GIRLS SOCCER: University of New England a double-check for Sheehan’s Sam Barone

GIRLS SOCCER: University of New England a double-check for Sheehan’s Sam Barone



WALLINGFORD — Studies, not sports, were always going to drive the college choice of Sheehan soccer player Samantha “Sam” Barone.

Animal Behavior? You just don’t find that major at every school of higher learning.

But you do at the University of New England. In fact, going in alphabetical order, it’s first on the manifest.

In checking the academic box for Barone, the University of New England also checked another. The southern Maine school just happens to have a very good Division III women’s soccer program.

And so, later this year, Barone will cross under the green arches of the Piscataquis Bridge and head 35 miles up the Maine Turnpike to Biddeford to launch her undergraduate studies and continue her soccer career.

“I’m very excited; I can’t wait,” Barone said earlier this week. “I wanted to stay at least somewhat close to Connecticut and my major is hard to find in certain schools.”

Coming across Animal Behavior at the University of New England, Barone pursued the school further. Then she went on a visit, during which she met with women’s soccer coach Carly Gettler.

The surroundings were sweet and so were the people in it. Barone had found her place at a school of 12,000 along the Atlantic coast.

“I really fell in love with the campus,” she said.

“Sam went up for a college visit and that sealed the deal for Sam,” said Sheehan coach Rob Huelsman. “I’m very happy for her. She’s a solid player and hard worker.”

Barone spent all four years at Sheehan playing varsity soccer for Huelsman. She started as a junior and senior, playing both forward and outside midfielder.

“She was a playmaker at either position,” Huelsman remarked. “We liked her on the right-mid because she is quick and could get around defenders to create scoring chances.”

The 5-foot-2 Barone scored 13 goals and set up 14 others in her Sheehan career. The Titans went 41-20-8 during her tenure, making their deepest postseason run in 2019, which culminated in the Class L state semifinals.

Barone’s career stats, divided almost evenly between goals and assists, reflect the way she sees herself as a player. She’s willing to be both leader and collaborator, whatever is best the club.

“I like to score, but if I see a better option, I’m going to go for that option to give someone else a better chance of scoring,” said Barone.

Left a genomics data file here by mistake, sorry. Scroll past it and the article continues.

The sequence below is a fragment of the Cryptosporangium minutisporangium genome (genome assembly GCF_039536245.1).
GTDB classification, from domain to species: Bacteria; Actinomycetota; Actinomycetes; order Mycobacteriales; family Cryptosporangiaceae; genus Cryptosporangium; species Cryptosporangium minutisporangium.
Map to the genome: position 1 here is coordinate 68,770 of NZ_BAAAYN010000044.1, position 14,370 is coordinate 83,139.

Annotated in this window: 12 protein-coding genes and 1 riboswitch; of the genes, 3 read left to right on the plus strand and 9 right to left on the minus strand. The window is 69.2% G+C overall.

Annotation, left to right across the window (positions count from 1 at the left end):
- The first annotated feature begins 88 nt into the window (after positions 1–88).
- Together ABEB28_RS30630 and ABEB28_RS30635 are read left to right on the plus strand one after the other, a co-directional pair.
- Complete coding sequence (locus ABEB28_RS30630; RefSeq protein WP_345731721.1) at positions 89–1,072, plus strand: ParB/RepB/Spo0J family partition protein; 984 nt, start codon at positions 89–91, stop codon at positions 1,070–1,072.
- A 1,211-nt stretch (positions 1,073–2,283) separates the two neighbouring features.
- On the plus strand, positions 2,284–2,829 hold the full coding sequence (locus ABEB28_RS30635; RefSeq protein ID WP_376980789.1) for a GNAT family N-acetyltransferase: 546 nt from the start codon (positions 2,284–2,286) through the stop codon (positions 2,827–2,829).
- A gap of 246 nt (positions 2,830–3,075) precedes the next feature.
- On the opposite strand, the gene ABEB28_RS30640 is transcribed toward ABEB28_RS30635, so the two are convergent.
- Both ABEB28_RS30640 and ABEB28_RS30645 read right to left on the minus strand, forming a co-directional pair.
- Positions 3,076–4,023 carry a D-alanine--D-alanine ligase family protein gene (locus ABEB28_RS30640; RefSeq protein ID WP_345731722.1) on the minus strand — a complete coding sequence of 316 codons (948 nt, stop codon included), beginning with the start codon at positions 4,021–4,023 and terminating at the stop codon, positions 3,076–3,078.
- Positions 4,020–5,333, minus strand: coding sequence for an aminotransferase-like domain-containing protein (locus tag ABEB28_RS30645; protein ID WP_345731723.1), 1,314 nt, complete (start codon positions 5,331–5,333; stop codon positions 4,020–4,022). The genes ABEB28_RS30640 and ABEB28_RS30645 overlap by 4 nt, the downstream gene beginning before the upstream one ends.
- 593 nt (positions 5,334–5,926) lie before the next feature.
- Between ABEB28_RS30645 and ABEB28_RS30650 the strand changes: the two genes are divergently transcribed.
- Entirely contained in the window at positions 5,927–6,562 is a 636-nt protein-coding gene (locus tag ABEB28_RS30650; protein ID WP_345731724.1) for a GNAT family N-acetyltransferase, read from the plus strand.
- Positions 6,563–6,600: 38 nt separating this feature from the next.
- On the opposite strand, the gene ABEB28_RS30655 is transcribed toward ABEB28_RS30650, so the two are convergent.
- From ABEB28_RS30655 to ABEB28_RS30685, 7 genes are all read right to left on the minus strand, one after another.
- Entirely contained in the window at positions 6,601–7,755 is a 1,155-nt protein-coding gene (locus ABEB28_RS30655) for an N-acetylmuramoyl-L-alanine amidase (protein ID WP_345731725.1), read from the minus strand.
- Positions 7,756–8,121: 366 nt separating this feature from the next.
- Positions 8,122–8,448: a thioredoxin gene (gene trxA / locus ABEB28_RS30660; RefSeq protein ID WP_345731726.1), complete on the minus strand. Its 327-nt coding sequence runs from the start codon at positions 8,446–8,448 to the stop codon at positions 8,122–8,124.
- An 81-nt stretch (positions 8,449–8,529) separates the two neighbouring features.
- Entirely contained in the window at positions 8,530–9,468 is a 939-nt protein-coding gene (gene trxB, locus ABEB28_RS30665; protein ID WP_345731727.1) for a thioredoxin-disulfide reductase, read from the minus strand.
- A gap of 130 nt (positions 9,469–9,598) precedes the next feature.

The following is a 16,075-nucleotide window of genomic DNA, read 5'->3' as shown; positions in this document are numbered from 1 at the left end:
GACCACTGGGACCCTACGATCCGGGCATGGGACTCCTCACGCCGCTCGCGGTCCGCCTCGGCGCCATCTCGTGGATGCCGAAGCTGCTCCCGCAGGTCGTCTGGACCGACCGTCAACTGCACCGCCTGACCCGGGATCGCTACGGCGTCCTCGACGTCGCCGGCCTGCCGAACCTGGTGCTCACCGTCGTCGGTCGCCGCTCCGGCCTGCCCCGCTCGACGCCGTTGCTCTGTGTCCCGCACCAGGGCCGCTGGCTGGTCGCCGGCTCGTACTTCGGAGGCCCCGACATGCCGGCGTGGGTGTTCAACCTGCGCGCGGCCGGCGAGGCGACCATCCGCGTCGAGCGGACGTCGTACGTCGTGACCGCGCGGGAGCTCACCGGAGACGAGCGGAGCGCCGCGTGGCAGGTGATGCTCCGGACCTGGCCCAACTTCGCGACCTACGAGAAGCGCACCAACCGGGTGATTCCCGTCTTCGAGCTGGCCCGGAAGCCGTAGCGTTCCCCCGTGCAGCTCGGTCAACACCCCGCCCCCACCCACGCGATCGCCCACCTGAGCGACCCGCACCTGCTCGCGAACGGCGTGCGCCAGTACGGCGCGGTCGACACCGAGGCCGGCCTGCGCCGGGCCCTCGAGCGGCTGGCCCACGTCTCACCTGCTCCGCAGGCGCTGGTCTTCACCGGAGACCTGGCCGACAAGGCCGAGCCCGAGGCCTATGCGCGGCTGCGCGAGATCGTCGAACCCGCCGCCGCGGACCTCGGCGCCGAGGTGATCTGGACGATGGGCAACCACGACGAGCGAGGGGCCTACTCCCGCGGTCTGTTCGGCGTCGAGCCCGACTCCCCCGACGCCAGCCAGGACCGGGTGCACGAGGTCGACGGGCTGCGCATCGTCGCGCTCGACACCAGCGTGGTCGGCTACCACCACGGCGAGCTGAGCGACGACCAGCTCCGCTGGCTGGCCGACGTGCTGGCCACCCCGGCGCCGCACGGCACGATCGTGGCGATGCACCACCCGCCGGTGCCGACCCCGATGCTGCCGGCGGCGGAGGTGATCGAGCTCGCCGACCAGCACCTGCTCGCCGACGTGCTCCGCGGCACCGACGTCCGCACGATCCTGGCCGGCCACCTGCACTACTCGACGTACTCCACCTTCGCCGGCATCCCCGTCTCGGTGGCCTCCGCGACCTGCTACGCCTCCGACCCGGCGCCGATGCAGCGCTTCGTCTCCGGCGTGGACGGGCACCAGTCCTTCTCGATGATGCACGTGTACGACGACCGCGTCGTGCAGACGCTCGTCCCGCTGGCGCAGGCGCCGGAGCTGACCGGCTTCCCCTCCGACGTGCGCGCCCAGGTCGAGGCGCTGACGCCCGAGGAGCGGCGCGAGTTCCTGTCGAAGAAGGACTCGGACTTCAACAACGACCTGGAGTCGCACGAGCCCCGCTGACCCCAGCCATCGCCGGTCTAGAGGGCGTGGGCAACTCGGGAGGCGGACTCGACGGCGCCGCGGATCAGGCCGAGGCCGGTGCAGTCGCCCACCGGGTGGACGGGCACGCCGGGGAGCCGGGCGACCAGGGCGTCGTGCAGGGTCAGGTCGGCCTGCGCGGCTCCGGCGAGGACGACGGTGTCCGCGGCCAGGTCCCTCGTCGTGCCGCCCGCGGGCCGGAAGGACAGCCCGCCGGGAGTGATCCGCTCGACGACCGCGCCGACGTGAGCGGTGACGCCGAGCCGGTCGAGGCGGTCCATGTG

At the University of New England, Coach Gettler and the Nor’easters just might be in need of a playmaker. Their top two scorers from the 2019 season have both graduated.

Like most New England colleges, UNE cancelled its 2020 fall sports season due to the pandemic. When the Nor’easters return to Barbara J. Hazard Field this fall, they’ll be looking for a third straight Commonwealth Coast Conference crown.

The squad advanced to the NCAA Division III Tournament in both 2018 and 2019, and wound up ranked in the national Top 25 at the end of 2019. UNE is 31-23-6 since Gettler took over 2017.

“It was really great to hear they were super-competitive for being a Division III team,” said Barone, though she noted she would have also been fine playing for a program not as accomplished. “I feel I was looking for a team I could build upon and be one the of the team leaders and help them win more. They’ve won, but I want to help them win more.”

“(Coach Gettler) told me a little bit about what she needed and what she liked in a player,” Barone added. “She said I fit all the things she needs.”

The daughter of Tom and Brenda Barone and kid sister of Troy Barone grew up playing in the Wallingford Youth Soccer League. She plays club soccer with CFC Sound.

In Biddeford, Barone will see at least one familiar face. Grace Wargo, now in her freshman year at the University of New England, was on the East Lyme team that edged Sheehan 1-0 in the 2019 Class L semifinals.

That postseason run was a major highlight for the Titans, who have been a solid program on Huelsman watch.

“I’m going to remember the bonds everyone shared,” Barone said of her Sheehan career. “The team was a very well put-together team. We had our moments, but we contributed and talked and communicated. We had a fun time being a team and bonding.”

A new soccer family awaits in Maine. The University of New England is the state’s largest private school and boasts of being the state’s leading provider of health professionals. Forbes lists it as one of America's “Top Colleges.”

Barone is not yet sure into what career she’ll parlay her Animal Behavior major. Perhaps animal training, perhaps animal rescue.

“I’ve always had a big passion for animals,” said Barone, who has a couple dogs, a lot of fish and, at one point, four cats. “Ever since I was little, my mom and I talked about owning a pet rescue.”

Soccer was discussed, too, around the kitchen table.

“I always talked about it with my family, wanting to play in college,” said Barone. “When I was little, it was a big stretch, but I always wanted to be a pro soccer player.

“I’d just like to thank everyone who’s brought to this point,” Barone added. “My coaches, my parents — to everyone who’s pushed me to get to college.”


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